The never ending quest for the earliest co-op video game continues this week. Coupled with the quest is a touching, heartbreaking story from my childhood. What more could you ask for? Grab an ostrich and a lance as we check out arcade golden oldie Joust, this week's Co-Op Classic.
You may recall a previous Co-Op Classic column featuring Mario Bros. It seems the "true" co-op gameplay of that game was inspired by that of Joust. Released in 1982, Joust was a real standout from other arcade games of the time. For one thing, the cabinet had truly distinctive art. The biggest appeal though was the simultaneous two player gameplay. Taking turns in Pac-man is all well and good, but sometimes, you and a friend want to play at the same time. Joust allowed you to do just that.
The gameplay was simple, but surprisingly deep. Only a two-way joystick for left and right, and a "flap" button were needed. You controlled a knight, flying around on an ostrich. (This lead many young gamers astray when it came to the discussion of flightless birds in elementary school.) The object of the game was to ram your lance through opposing knights in order to clear the board. When you smacked a bad guy, he turned into an egg, and if the egg was left uncollected, he would respawn, meaner than ever. Joining the fun were pterodactyls and lava trolls.
I must be honest with you; the co-op in Joust is not particularly strong. You and a friend can play at the same time, sure, but you can also kill one another. Friendly fire is harsh, especially when all the characters in the game look so similar. In fact, in some levels, called Gladiator Waves, you are awarded points for destroying the other player. On the other hand, there are Team Waves, where if you leave the other guy alone, you get points. When the feathers were flying and the lances were striking, having a buddy to help was indispensable.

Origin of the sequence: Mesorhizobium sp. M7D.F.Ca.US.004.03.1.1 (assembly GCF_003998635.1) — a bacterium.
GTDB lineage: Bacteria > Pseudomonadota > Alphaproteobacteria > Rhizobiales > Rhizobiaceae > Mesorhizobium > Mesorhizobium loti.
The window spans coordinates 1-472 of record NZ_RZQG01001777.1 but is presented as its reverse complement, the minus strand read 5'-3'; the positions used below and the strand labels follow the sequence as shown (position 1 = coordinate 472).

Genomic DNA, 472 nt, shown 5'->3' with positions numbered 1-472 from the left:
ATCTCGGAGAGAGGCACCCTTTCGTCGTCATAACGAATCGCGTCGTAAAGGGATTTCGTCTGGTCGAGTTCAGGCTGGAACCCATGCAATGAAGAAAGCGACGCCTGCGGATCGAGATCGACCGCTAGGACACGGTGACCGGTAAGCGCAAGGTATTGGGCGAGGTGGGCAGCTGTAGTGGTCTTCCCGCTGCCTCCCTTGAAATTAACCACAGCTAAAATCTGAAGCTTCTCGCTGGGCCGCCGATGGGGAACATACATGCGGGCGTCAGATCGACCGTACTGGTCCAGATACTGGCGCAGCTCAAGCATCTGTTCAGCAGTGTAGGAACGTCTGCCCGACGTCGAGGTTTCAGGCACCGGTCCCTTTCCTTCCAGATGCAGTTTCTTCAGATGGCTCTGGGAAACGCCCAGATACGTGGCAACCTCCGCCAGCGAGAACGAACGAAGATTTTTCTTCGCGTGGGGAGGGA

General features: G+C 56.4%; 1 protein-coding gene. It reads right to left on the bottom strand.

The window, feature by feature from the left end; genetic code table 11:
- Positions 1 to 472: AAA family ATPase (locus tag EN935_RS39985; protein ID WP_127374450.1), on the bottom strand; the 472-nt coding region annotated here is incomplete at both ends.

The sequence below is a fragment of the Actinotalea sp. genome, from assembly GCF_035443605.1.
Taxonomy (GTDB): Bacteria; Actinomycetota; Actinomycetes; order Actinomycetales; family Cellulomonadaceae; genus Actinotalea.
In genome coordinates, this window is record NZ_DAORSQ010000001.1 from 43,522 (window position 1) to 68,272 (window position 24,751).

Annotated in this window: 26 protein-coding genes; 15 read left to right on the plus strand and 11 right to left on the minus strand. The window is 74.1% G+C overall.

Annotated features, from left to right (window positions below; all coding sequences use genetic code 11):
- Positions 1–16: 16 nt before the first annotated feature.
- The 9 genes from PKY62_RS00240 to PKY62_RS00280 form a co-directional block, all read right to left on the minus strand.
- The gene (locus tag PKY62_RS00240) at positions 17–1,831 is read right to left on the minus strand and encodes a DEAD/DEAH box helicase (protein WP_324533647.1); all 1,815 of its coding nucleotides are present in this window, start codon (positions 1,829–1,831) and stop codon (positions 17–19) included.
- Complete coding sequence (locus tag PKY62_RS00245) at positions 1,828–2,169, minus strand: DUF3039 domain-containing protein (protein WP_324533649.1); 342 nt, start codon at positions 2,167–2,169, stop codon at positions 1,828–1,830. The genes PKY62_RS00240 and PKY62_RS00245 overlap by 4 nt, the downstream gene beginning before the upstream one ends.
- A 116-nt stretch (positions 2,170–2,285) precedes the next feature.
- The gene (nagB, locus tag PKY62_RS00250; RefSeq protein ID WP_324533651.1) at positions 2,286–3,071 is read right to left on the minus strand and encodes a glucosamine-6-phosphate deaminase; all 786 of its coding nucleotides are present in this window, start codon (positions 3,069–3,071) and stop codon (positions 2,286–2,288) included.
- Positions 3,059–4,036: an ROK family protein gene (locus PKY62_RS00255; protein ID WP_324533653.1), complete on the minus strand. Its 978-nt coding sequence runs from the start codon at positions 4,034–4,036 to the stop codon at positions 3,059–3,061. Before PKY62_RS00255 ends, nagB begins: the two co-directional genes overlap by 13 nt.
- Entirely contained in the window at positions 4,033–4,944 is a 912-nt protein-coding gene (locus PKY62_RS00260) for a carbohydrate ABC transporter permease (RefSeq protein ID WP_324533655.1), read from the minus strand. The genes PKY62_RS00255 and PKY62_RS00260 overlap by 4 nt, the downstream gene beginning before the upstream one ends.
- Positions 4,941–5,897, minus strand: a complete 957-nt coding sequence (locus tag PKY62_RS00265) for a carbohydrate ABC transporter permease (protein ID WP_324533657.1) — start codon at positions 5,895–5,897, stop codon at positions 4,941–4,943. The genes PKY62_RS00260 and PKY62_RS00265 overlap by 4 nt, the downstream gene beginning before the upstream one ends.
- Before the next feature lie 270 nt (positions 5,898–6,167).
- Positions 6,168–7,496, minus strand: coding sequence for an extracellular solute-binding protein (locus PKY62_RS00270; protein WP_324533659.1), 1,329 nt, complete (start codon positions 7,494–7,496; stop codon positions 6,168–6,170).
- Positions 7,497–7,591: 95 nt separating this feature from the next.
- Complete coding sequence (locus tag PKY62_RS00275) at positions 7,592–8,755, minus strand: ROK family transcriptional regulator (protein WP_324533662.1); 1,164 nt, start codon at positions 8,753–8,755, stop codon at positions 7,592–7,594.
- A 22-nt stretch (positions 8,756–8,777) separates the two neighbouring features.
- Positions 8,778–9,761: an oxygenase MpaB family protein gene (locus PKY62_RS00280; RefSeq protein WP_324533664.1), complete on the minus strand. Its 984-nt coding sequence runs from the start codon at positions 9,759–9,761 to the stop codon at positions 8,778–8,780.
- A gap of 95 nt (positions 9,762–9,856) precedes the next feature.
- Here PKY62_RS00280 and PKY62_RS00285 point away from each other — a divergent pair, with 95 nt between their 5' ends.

And now on to the heart breaking story from my childhood. This tale isn't quite as epic as "The Great Transformers Tragedy of 1984", but that's one for another time, perhaps. Back in 1987, I was thirteen years old, and wanted a Nintendo Entertainment System for Christmas. I had played Top Gun at one friend's house, and Castlevania and The Legend of Zelda at another's , and I was hooked. My brother and I decided we'd ask for one together, figuring that would improve the odds a bit. My days were spent dreaming of bullwhips and bats, heart containers and octoroks. Lo and behold, the day finally arrived. I could feel it; I just knew my folks got me an NES. In fact, there was even one box that looked to be about the right size...
Unfortunately, that box contained one of these:
Imagine my horror, friends. An Atari 2600 Jr. instead of the greatest video game console of all time. Cue the sad music, and bust out the Kleenex. The irony of it all was that we had an old, boxy Atari 2600 years before, but it broke, and we sold all the games at a garage sale. It might have been nice to play Atlantis and Phoenix again, but when your heart is set on Simon Belmont and Mario, bad arcade ports just won't do. I cannot for the life of me remember what games we got with the system. However, my dad must have noticed our discontent, because he took us shopping for more games just a couple days later. I managed to find a copy of Joust to play; I'd guess they were paying people to take and 2600 games, at that point. Here's a screenshot from that fine port. At least it had co-op!
Thanks, Dad, for at least springing for some good games for a bad system. And for all you Atari fans, hey, I am one of you, trust me. But the 2600 was ten years old at this point, and it showed. To this day, every time I see a Joust machine, I think of that Christmas. To their credit, my folks totally made up for it when we got a Sega Game Gear instead of a Game Boy a few years later!
A port of Joust is available on Xbox Live Arcade, as well as the Playstation Network. You can even play it free at Midway's site! It's a fine game, one of the best of the era. Joust is certainly important to the history of co-op games. Maybe when you play it the next time, you'll think of that fateful Christmas morning in 1987...